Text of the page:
Recently I went to the hospital because a friend was dying of cancer. Actually, he had already passed about an hour before, and I was going to visit his wife, who was waiting in the room with her husband’s body for whatever came next. As my husband drove us to our destination, I inwardly cherished the opportunity to say one last goodbye to my friend, who had stood in as a father and friend when I really needed one. I also dreaded it, not knowing if I’d be ready to deal with what remained of him in his cold, defeated state.
As we navigated our way through the parking garage, I happened to look down and see a gold chain on the ground. Costume jewelry laying in a broken circle, the two ends of the clasp splayed inches apart. Part of me thought I should turn it in to the hospital in case it mattered to someone. Most of me was too distracted to care about the hypothetical sufferer of this loss. On I marched, unimpeded, thoughts racing forward until we hit the crosswalk connecting the garage to the main building. A few steps into the structure and I came across a second object in my path: a flower. A purple hyacinth blossom, broken off from its source but not yet trampled. I noted its presence with less attention than I had given the necklace. Hospitals, after all, are places where lots of flowers pass through the premises for lots of reasons.
Next thing I knew I had stepped into my friend’s room and was staring down at him in his bed much as I had a week earlier. At that point he had been enduring great pain in a way that was literally sucking all the life out of him and emotionally plundering the rest of us. Now, though ashen and still, he seemed at peace. Like he was sleeping, unmolested by affliction at last. As I talked with his wife, I kept glancing over at him, expecting to see his chest rise and fall beneath the thin gown. It didn’t. And I didn’t come up with anything profound and perfect to say to the woman who had loved me alongside her man, and who was now facing the impossibility of The Worst having happened after months of brave and tumultuous battle.
Soon it was time to say goodbye as she was packing up the room to go home. As my husband and I took our leave and retraced our steps back to the car, I ran across the gold chain again. Oddly enough, I felt strongly compelled to pick it up, as if it would speak to me. Squeamishness over retrieving anything from a parking garage floor won out, however, and it is only now that I retrieve the object with my thoughts.
Most immediately I feel a seeping bitterness that life on earth as we know it is so inherently broken. Even if things are going well and we remain free of that which eats us alive, we will be sundered from all that we love sooner or later. We will lose those golden strands that are dear to us, that have become part of our very being due to such intimate contact. We will be laid bare upon the concrete, waiting to trampled by suffering and loss. This is a reality so incontrovertible that we recite its inevitability in our marriage vows, however joyous. Death does all of us part. Period.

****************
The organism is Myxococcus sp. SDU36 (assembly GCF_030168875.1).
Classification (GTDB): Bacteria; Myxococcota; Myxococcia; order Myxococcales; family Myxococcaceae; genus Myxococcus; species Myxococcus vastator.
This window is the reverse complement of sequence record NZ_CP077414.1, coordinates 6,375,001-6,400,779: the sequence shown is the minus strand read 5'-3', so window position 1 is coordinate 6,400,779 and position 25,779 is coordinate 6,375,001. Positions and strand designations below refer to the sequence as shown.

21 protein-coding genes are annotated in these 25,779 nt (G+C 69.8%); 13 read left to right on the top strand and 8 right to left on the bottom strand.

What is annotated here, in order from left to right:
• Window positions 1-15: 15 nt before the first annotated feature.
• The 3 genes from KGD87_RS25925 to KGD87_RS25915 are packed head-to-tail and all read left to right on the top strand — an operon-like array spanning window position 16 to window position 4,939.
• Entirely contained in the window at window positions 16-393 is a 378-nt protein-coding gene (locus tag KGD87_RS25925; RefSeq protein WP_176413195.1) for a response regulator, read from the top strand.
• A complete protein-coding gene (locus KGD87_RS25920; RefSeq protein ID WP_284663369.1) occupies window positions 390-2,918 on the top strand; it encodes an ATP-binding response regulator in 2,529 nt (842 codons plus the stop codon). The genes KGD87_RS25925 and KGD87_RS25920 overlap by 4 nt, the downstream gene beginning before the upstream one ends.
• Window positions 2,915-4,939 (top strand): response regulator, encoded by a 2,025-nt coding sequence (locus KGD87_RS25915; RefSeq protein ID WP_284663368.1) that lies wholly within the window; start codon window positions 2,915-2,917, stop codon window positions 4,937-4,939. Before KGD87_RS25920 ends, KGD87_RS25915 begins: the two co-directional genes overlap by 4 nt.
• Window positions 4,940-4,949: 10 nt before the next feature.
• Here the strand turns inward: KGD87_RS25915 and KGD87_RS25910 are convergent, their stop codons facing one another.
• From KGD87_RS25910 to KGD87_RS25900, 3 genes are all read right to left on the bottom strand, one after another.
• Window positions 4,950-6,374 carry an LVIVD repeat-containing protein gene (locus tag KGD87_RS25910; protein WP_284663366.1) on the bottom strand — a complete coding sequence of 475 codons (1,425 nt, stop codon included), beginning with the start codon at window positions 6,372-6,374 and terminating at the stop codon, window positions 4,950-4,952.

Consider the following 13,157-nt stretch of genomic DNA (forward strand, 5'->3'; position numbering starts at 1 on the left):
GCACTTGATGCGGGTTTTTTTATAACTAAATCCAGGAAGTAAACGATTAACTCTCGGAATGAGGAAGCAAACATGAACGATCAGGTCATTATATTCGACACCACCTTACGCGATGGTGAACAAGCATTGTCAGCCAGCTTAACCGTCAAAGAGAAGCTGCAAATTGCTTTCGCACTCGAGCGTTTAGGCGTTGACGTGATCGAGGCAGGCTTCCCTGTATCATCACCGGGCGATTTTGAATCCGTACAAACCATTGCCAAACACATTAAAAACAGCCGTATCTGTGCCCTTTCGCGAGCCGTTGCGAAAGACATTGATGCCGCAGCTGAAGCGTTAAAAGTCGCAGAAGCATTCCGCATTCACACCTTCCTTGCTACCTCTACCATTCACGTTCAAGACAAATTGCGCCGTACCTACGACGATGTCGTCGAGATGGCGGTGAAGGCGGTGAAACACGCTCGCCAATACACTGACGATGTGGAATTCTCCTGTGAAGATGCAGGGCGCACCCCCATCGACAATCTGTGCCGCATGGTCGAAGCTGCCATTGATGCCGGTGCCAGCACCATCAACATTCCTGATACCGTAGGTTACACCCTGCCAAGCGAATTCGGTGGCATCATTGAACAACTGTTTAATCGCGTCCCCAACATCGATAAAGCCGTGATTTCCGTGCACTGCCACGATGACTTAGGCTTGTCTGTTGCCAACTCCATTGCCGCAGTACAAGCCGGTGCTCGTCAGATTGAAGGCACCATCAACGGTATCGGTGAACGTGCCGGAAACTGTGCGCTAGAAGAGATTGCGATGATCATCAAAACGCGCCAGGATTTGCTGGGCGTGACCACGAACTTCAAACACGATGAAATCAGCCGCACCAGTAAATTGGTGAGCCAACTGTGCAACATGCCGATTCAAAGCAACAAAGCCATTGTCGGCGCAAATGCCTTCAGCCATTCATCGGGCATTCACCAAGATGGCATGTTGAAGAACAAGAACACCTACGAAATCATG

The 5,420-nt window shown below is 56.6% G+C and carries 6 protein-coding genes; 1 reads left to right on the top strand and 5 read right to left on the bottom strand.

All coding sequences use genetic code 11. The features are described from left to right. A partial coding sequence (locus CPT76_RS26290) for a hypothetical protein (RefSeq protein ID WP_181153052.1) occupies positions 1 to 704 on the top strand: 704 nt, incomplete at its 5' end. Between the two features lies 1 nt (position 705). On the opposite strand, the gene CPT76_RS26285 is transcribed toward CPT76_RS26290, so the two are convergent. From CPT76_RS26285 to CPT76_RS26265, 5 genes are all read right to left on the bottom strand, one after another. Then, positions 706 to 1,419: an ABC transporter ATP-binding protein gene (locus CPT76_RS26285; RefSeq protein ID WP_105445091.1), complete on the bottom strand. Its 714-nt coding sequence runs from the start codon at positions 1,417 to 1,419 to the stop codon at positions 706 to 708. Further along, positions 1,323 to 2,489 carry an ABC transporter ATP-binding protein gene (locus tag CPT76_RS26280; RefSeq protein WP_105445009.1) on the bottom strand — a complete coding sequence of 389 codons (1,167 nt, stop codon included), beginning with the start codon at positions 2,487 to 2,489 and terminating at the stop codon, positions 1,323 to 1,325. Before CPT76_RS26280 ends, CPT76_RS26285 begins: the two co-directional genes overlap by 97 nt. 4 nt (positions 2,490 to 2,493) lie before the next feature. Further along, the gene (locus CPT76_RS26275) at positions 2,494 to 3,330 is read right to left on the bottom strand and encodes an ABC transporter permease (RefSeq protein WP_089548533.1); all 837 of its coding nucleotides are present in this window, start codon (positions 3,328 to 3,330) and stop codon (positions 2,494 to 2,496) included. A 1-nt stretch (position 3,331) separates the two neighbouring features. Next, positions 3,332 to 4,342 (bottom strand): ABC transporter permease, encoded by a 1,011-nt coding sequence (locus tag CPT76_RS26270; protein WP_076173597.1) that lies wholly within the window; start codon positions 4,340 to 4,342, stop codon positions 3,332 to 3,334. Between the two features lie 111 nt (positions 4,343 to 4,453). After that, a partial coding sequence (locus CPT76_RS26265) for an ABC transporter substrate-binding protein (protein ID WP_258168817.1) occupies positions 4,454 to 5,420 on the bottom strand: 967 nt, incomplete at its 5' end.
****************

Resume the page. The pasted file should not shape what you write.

To say that this state of affairs sucks doesn’t even begin to touch the white-hot rage I feel if I think about it too deeply. Why evils both passing and permanent should befall us is explained by the texts I hold sacred. Adam and Eve ate the apple. Jesus promised tribulation would befall his followers until he comes back to fix it. I get it, but I don’t like it. In fact, I hate it, hate watching those I love struggle, even when they win their battle rather than lose it. In my adolescent heart I get angry at the God who allows such pain more often than I remember that it wasn’t scripted into the original, Edenic plan. That the Author has been doing something about it all along and will make it right in the end.
I see this in the faces of those who have played such an important part in my healing from some pretty severe emotional wounds. I see it in the steadfast commitment of my husband, who unconditionally supports me even when I’m critical or self-centered. I see it in my son’s ability to live in the moment, leave hard and scary experiences behind him and enjoy whatever good thing now has to offer. For some reason he seems to trust that life will keep handing him gifts, even if they are simple and small ones. Will he hold his deficits against God some day? It’s possible, but I don’t think so. He’s just not built to hold grudges.
If I likewise let go of my bitterness for an instant, the chain and the flower begin to look different to me. The chain reminds me that love—both human and divine—runs through my life like a golden thread. And though my experience of its flow might get severed by hardship, it will eventually come full circle, whether here or on the other side of eternity, where I know my departed friend resides. The flower reminds me that evanescent gifts are still worth having. We don’t resent flowers for perishing quickly. We value them all the more for the love they convey with all their might until they can no longer. Just like the ones who love us with all they have until they can no longer, and we must relinquish them to a Creator who we hope is as generous with his love as he is with his beauty.
I don’t know about you, but I choose to believe the narrative that promises that one day, that which is lost to us will be found, and that which has fallen will rise. For now, we have to be honest about the darkness that we do see, in order to see something more, something worth keeping close to our hearts while they still beat within us.
Rest in peace, friend. And may those who miss you most find peace—flowing freely and in full measure—too.